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Policies and Recommendations on Tobacco Use

Dentist’s Role in Preventing Tobacco Use

The ADA supports professional education related to the importance of primary prevention of tobacco use.

The ADA urges its members to become fully informed about tobacco cessation intervention techniques to effectively educate their patients to overcome their addiction to tobacco.

The ADA supports training and education for dental professionals to ensure that all clinicians in the United States have the knowledge, skills and support systems necessary to inform the public about the health hazards of tobacco products and to provide effective tobacco cessation strategies.

The ADA urges dentists and health organizations to provide educational materials on tobacco use prevention or cessation to patients and consumers developed by credible and trustworthy sources with no ties to the tobacco industry or its affiliates.

Access and Prevention

The ADA continue to educate and inform its membership and the public about the many health hazards attributed to the use of traditional and non-traditional tobacco products, including e-cigarettes, e-cigarette cartridges, snus, dissolvable tobacco, tobacco gels, and other products made or derived from tobacco.

The ADA encourages its members and dental societies to collaborate with students, parents, school officials, and members of the community to establish tobacco-free schools.

The ADA does not consider marketing some tobacco products as safer or less harmful to an individual’s health than others to be a viable public health strategy to reduce the death and disease associated with tobacco use.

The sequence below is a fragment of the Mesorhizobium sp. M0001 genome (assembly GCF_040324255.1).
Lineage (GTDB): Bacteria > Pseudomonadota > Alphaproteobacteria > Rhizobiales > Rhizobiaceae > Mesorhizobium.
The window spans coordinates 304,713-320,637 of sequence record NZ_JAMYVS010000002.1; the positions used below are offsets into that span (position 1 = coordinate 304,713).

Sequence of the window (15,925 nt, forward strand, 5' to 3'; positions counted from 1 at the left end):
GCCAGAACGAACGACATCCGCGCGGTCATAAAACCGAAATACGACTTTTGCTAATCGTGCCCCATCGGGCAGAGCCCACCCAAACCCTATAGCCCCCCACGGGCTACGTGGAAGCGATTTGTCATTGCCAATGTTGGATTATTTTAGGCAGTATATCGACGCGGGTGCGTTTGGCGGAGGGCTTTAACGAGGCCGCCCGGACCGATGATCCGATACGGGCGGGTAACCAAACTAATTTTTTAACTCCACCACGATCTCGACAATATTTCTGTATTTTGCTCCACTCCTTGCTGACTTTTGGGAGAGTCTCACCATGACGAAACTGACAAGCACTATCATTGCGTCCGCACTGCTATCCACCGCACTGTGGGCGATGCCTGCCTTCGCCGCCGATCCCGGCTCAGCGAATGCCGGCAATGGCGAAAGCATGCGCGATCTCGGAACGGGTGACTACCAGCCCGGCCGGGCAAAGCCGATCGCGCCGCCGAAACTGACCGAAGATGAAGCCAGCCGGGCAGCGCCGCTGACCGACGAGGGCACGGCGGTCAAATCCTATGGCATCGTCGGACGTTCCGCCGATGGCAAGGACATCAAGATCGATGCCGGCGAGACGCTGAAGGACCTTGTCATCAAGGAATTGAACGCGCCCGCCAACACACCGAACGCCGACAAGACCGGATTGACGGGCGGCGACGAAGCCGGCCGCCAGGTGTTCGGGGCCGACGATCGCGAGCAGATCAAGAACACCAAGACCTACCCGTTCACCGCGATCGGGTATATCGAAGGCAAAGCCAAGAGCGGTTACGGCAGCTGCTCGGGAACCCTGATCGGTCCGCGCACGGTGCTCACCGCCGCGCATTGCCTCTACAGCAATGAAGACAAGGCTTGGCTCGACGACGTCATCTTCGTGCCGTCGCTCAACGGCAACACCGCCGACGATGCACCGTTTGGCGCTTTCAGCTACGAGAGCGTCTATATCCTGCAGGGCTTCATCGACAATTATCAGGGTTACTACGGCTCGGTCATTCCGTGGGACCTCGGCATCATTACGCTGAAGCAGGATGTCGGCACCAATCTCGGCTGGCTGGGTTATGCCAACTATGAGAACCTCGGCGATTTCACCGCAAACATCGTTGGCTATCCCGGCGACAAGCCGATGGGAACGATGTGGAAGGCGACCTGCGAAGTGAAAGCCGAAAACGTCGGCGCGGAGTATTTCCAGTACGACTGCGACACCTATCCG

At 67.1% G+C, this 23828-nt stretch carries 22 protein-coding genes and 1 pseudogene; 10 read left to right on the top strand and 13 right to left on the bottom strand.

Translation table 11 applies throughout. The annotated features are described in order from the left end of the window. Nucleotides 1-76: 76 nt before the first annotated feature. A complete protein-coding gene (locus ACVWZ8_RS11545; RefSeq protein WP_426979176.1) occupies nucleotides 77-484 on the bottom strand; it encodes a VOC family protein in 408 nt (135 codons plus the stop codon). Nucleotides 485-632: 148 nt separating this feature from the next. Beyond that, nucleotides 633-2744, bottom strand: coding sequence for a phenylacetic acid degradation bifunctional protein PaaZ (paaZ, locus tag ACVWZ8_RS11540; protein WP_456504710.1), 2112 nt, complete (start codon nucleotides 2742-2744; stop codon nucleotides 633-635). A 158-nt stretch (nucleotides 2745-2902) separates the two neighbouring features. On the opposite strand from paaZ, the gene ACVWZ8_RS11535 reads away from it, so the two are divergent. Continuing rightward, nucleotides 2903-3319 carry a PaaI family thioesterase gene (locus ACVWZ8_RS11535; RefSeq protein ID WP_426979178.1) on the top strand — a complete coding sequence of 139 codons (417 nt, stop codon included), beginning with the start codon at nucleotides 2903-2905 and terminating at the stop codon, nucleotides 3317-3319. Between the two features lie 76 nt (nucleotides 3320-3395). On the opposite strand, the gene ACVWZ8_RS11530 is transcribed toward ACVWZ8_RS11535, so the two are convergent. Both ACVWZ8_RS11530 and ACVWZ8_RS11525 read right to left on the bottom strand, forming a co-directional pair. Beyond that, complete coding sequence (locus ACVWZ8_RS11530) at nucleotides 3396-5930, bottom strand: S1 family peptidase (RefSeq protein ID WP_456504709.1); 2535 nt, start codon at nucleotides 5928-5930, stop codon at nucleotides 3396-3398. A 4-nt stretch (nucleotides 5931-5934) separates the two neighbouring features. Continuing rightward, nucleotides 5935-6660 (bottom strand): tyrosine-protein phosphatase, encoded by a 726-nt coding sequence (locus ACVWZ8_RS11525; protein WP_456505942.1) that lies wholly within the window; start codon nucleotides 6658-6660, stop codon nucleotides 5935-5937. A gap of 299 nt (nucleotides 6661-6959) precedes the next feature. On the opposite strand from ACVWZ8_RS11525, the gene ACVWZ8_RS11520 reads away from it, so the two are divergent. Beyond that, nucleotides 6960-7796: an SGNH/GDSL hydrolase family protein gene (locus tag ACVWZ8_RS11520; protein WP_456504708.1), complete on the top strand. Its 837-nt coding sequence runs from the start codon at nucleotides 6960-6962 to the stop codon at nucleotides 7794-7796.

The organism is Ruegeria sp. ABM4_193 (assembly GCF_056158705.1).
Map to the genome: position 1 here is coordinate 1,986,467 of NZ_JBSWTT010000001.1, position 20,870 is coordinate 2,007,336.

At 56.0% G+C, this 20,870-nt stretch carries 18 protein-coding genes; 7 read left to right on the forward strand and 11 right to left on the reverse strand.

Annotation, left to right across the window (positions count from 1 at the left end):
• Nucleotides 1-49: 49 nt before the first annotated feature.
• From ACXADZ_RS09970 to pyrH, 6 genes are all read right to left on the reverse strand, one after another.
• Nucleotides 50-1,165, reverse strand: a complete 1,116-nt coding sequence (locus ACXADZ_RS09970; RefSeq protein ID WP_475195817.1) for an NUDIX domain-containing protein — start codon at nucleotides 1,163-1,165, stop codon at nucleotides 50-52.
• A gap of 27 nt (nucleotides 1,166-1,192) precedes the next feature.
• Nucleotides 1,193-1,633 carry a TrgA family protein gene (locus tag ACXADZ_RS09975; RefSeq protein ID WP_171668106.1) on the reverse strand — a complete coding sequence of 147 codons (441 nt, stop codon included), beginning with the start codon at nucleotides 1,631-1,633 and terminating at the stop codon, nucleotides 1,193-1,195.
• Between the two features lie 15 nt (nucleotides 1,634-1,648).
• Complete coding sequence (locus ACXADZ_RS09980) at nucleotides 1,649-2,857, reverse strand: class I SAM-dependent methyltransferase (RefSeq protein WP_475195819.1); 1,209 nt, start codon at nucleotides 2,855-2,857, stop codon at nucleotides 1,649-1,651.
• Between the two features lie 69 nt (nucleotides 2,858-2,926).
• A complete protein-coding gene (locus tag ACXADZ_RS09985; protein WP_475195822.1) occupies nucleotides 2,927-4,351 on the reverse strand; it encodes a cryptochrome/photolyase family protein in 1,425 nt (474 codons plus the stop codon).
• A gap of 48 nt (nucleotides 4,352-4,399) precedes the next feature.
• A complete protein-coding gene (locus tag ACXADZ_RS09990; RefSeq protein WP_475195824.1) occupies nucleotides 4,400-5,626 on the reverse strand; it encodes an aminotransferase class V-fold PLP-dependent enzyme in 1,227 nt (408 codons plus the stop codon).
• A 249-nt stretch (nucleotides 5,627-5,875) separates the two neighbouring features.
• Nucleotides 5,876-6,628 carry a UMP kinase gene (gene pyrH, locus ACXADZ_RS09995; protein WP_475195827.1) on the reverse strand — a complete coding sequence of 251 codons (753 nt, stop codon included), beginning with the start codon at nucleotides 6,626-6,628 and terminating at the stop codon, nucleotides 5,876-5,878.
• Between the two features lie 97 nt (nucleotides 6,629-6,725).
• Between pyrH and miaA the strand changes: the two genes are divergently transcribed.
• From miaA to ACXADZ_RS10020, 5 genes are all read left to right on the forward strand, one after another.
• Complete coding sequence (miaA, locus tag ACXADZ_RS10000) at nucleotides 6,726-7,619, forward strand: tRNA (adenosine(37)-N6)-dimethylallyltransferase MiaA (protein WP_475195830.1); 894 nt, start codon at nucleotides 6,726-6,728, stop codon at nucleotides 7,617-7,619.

Government Affairs

The ADA should give priority to the following when advancing public policies to prevent tobacco use:

  1. Protecting and enhancing state and federal regulatory authority to ban or otherwise prevent the use of traditional and non-traditional tobacco products;
  2. Banning the sale of traditional and non-traditional tobacco products in all venues, including through vending machines and the internet;
  3. Levying significant excise taxes on traditional and non-traditional tobacco products;
  4. Setting age restrictions for purchasers of traditional and non-traditional tobacco products;
  5. Requiring oral health warning statements and graphic images on traditional and non-traditional tobacco products;
  6. Barring companies from marketing some traditional and non-traditional tobacco products as being less harmful to the oral health than others;
  7. Regulating exposure to environmental tobacco smoke (ETS);
  8. Banning all forms of traditional and non-traditional tobacco product advertising and marketing (including bans on free sampling);
  9. Imposing licensure requirements for traditional and non-traditional tobacco product retailers;
  10. Prohibiting the use of traditional and non-traditional tobacco products on public and private property, including government buildings and school campuses;
  11. Requiring third-party payers to cover professionally administered tobacco cessation services (e.g., cessation counseling, prescription medications, etc.) as an essential plan benefit.

The ADA should encourage federal research agencies to develop the body of credible, peer-reviewed scientific literature examining, among other things:

  1. The immediate and long-term effects of traditional and non-traditional tobacco product use on oral health;
  2. The viability of new cessation products and strategies;
  3. The validity of claims that some traditional and non-traditional tobacco products are less harmful to the oral cavity than others.

ADA House of Delegates
Adopted: October 2016


Prepared by: Division of Government and Public Affairs
Last Updated: February 24, 2017